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Passing the Torch: Jazz in the Next Generation

Tom Greenland By

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As young jazzers mature, their listening becomes more focused, their musical vocabulary expands and their visions broaden.
The concept of jazz education is problematic, perhaps even oxymoronic. How do you teach someone to swing, to improvise creatively, to play with soul, to be him- or herself? In other words, Can jazz be taught? While some might argue to the contrary, numerous folks out there, on the scene, are making a difference, kindling and stoking the jazz flame, sharing their love and expertise with the music makers and listeners of the future.

Jazz education begins with listening. Those who are lucky enough to have been raised by parents with "curious ears or who have been exposed to sonically creative environments have had an early ("ear -ly?) peek at—and may have been piqued by—the possibilities of improvised music. Others catch the bug later on in life. Now a globe-spanning language, the ways of jazz are understandable at almost any age, in almost any culture. As early as preschool, children can learn to listen to and perform jazz.

Manhattan-based singer and educator Louise Rogers has accomplished amazing feats with her youngsters, some only two years-old! To develop their aural skills, Rogers uses call-and-response techniques: she'll play a background track or her husband Rick Strong will walk a bass line, then students echo her scat vocals or drummed improvisations; alternatively, she'll put on Ella Fitzgerald's "How High the Moon and have them transcribe the "doo-s , "dwee-bah's and other scat-icisms. To hone compositional instincts, she has students imagine a scenario about Charlie Parker, then compiles their ideas into an original lyric set to the tune of "Now's the Time, which they perform. She finds that connecting the musical ideas to a story line is especially effective for engaging and holding the attention of her youngest participants. To develop children's improvisational skills, Rogers has them pass a play-microphone around the circle with each student extemporizing a response to an open-ended prod such as, What did you have for breakfast? Interestingly, she reports that even kids from culturally diverse backgrounds, whose primary language may not be English, quickly become comfortable with the no-wrong-notes atmosphere of her classrooms; two children with a previous cultural and/or linguistic barrier can instantly open up a dialogue in scat-ese, producing a sense of confidence and camaraderie that transfers to other social activities.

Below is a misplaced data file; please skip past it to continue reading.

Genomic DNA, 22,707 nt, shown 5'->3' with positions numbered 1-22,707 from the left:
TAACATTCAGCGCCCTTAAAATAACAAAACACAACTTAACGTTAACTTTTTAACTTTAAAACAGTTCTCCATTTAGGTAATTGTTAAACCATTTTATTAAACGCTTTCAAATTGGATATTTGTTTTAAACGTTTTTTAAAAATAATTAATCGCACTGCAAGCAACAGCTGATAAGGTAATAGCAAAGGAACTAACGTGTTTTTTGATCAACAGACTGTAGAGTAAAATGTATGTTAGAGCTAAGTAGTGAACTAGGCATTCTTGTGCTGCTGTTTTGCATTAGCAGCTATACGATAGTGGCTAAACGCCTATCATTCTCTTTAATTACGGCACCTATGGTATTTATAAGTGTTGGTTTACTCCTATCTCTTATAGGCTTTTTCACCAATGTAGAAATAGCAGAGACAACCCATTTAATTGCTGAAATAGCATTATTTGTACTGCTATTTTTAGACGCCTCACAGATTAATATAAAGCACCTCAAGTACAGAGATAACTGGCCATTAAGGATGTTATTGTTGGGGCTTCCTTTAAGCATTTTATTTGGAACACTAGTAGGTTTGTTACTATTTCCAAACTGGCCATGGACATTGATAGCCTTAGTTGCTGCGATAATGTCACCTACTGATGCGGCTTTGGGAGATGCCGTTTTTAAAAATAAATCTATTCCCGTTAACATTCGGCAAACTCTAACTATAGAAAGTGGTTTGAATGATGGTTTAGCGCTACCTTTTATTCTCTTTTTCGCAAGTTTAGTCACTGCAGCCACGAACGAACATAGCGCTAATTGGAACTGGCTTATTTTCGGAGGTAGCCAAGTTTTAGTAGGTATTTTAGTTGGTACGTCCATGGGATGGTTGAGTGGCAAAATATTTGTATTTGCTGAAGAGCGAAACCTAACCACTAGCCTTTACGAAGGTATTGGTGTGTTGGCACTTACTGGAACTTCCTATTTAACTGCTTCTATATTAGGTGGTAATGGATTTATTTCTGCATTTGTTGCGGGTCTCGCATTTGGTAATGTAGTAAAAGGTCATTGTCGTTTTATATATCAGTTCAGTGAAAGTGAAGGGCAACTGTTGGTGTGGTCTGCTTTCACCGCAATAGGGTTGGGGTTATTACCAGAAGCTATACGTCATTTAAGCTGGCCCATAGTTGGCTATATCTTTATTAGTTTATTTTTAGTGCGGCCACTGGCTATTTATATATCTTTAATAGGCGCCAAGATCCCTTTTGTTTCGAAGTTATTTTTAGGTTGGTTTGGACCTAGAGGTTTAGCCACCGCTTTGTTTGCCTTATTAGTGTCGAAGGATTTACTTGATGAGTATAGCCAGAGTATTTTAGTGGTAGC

Middle-school musicians face issues and challenges unique to their physical and mental maturity. One of under-sung miracle workers in this arena is pianist/composer Eli Yamin, the driving force behind an extremely successful series of jazz musicals staged at the Louis Armstrong Middle School in Corona, Queens. Can you imagine fifty-plus youngsters singing and dancing their hearts out to topical tunes steeped in blues, bebop and swing, including free-form interludes inspired by Sun Ra? Believe it. "Message From Saturn is one of five original jazz musicals composed by Yamin for the Jazz Drama Program; "Nora's Ark , the first in the series, is now available as a score, script and demo-CD for schools wishing to immerse their student body in jazz's cultural aesthetics.


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